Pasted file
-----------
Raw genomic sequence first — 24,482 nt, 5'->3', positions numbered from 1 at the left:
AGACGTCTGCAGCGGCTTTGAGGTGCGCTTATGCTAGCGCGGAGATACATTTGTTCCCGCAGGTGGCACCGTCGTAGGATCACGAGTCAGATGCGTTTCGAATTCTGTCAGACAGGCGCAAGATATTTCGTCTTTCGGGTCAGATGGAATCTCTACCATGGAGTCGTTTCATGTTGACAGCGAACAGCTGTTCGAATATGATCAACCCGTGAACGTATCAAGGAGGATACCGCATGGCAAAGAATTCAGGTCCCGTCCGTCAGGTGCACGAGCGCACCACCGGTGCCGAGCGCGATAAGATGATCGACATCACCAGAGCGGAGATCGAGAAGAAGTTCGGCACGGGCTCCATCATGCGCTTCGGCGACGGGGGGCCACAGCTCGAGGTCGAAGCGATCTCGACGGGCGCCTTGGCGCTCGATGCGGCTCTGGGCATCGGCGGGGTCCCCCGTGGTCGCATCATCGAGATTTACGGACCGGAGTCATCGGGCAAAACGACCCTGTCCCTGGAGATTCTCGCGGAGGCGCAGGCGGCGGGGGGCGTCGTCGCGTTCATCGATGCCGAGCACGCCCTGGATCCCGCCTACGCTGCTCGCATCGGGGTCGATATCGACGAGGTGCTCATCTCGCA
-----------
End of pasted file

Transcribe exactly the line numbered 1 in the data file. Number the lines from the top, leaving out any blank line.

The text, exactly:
Raw genomic sequence first — 24,482 nt, 5'->3', positions numbered from 1 at the left: